The Rev. Robert D. Stoddard, Jr. kicked off Women’s History Month at the Presbyterian Historical Society (PHS) with an online author talk about Sarah Huntington Smith and her sister missionary educators in Ottoman Syria and Lebanon.
In 1835, Smith organized the first school for young Arab girls in Beirut — a school that over time evolved into today’s Lebanese American University (LAU), a coeducational, Presbyterian-related institution with over 8,000 students.
In his recent book, “Sarah and Her Sisters: American Missionary Pioneers in Arab Female Education, 1834-1937,” Stoddard, a former vice president of LAU, explores the university’s roots and other educational legacies of Presbyterian missionaries in the Middle East.
The author talk, part of the Presbyterian Historical Society’s biweekly PHS LIVE series, included a reading from the book’s opening chapter and responses to questions from PHS staff and Zoom attendees.
Throughout the webinar, Stoddard linked Smith’s experiences and those of the other Reformed women
Tragically, Smith died at 34 while serving out her mission call. Her brother-in-law assembled a posthumous “Memoir of Sarah L. Huntington Smith: Late of the American Mission in Syria” based on her letters home that was widely read in the 1840s. After discovering the memoir online, Stoddard began researching Smith’s successors, the other Protestant missionary pioneers in Arab female education.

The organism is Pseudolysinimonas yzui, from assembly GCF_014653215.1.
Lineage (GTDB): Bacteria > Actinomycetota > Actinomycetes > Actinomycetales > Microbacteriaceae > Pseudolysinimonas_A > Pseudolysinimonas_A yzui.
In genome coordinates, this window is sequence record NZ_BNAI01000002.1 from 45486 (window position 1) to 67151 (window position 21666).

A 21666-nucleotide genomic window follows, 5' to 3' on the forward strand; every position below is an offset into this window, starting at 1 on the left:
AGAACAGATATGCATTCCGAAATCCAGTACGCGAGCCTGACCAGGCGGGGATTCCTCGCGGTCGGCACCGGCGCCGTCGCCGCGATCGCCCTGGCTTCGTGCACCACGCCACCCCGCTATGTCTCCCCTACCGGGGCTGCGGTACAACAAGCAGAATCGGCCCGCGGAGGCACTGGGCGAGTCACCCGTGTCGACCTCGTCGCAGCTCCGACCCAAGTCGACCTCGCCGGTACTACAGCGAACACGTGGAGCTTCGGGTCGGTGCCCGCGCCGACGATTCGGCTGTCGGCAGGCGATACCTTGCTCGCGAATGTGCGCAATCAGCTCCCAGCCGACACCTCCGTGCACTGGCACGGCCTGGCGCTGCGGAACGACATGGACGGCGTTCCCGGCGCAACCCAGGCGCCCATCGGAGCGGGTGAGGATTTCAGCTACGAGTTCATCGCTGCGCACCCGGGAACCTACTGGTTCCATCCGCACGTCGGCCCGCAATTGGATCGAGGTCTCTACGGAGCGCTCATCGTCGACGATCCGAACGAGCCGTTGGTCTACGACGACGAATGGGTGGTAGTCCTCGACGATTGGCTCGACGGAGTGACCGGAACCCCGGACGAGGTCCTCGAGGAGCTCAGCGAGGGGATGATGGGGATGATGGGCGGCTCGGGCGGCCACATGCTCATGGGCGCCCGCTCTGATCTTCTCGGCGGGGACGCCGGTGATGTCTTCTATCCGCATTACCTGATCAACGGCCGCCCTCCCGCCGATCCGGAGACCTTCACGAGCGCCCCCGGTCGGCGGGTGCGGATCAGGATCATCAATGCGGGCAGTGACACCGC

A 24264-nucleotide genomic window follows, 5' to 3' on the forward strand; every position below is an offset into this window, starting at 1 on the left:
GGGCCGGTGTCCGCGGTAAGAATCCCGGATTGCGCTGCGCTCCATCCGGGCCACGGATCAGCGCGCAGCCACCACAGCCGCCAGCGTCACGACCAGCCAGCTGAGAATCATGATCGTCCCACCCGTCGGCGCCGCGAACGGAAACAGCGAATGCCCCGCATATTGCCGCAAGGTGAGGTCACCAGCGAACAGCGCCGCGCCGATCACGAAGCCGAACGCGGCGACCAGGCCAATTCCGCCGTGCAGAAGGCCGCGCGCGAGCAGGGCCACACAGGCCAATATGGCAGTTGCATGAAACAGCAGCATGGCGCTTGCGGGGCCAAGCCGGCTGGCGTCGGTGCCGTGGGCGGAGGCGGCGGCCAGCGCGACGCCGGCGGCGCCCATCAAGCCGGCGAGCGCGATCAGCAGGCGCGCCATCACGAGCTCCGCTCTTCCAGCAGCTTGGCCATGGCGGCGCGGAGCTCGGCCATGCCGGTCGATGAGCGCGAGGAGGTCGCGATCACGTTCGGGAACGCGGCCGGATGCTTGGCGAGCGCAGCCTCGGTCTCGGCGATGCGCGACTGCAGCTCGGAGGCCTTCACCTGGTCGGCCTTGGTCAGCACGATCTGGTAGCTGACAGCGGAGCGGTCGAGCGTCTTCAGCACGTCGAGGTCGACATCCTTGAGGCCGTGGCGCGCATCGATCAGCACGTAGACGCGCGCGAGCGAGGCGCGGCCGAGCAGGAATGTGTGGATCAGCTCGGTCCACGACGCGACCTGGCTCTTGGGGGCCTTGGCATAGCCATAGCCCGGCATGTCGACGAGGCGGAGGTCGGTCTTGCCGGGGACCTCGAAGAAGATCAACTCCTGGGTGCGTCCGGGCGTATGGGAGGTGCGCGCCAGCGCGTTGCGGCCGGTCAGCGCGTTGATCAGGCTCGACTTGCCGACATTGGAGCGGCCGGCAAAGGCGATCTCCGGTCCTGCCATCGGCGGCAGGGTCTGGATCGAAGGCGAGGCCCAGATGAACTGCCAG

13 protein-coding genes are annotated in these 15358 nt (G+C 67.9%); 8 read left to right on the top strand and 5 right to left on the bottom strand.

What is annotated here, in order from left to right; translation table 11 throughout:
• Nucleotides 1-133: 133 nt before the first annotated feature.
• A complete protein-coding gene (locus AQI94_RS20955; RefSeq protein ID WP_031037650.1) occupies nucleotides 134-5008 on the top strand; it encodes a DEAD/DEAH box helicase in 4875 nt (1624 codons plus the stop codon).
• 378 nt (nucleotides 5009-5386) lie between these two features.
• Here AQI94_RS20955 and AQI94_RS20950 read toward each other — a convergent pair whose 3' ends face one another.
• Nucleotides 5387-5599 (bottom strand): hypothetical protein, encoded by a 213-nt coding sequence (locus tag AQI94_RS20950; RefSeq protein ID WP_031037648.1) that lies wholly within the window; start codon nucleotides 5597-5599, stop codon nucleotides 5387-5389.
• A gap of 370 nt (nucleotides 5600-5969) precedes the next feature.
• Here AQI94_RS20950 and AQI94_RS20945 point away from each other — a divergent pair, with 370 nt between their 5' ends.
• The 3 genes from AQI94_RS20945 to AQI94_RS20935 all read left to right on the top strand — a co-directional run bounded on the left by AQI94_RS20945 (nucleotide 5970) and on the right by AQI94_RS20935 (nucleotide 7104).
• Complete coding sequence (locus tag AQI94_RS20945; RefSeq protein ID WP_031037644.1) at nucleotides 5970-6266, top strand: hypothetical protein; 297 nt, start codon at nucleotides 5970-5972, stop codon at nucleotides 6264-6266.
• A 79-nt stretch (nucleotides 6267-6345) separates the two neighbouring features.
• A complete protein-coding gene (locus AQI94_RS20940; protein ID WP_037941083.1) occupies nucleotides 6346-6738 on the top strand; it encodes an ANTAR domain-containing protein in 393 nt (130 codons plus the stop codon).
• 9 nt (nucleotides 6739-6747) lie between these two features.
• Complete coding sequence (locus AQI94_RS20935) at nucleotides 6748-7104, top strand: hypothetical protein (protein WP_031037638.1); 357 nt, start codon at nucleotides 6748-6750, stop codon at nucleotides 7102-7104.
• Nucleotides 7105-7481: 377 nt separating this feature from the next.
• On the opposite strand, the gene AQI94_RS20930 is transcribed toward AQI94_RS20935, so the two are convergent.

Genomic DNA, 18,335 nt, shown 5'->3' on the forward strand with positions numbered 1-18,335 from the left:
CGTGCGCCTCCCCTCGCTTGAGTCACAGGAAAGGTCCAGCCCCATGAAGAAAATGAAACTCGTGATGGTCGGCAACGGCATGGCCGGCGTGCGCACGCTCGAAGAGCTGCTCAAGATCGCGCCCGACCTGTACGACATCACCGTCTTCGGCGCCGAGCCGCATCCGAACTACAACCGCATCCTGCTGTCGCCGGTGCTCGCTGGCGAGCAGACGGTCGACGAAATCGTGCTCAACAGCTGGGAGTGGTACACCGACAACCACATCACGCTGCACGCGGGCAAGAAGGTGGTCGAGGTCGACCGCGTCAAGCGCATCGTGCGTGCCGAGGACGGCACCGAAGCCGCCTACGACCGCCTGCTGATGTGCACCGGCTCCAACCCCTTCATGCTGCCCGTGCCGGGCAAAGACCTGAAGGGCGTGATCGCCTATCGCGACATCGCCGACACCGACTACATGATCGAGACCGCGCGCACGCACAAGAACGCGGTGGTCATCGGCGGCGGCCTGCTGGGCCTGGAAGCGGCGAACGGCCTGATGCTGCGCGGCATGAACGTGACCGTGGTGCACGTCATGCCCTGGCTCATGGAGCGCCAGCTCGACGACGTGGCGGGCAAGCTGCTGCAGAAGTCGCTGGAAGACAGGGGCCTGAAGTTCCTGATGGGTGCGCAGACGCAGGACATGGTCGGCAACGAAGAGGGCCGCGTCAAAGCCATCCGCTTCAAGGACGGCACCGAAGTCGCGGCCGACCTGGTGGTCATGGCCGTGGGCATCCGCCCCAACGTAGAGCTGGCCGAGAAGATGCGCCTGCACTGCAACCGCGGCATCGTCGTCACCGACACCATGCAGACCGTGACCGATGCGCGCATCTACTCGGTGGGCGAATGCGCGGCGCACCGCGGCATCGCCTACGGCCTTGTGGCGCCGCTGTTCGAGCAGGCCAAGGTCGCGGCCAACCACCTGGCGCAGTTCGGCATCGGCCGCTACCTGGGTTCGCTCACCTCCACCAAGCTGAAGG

After reading related missionary memoirs for background, he focused on the Syria-Lebanon Mission Records at PHS, a treasure trove of personnel files, school records, correspondence, photographs and other primary source materials.
“When I found all these materials [online and at PHS] and rediscovered the forgotten stories of these women, I really had a sense of calling,” Stoddard said.
“I’ve got to bring the stories of these courageous women to light and share them. Especially with the alumna of today’s Lebanese American University.”
Missing from PHS are records about native educators who taught alongside American missionaries — women such as Rufka Gregory, whose contributions to female education Stoddard highlighted during his talk.
In his recent blog for PHS, Stoddard connected the “Beyroot” that Smith, Gregory and the other missionaries knew to today’s city.
“Reminiscent of the political upheavals, epidemics, famine, starvation, world war, economic depression and pandemic faced by Sarah and her missionary sisters in Ottoman Syria and World War I Lebanon were the cascading crises that hit Lebanon in 2019–2020,” Stoddard wrote. “Most recently the horrendous Beirut port explosion [that] killed 204 people, injured another 7,000, [and] left 300,000 homeless.”
Despite this upheaval, Stoddard was able to finish his book thanks to help from his Lebanese publisher, Hachette Antoine.
“Through it all, my editor and the staff ... persevered and somehow managed to bring these inspiring missionary stories back to life.”
“Sarah and Her Sisters: American Missionary Pioneers in Arab Female Education, 1834–1937” is available in hardback in English from the Book Depository. E-versions can be found at Amazon and the Apple Store.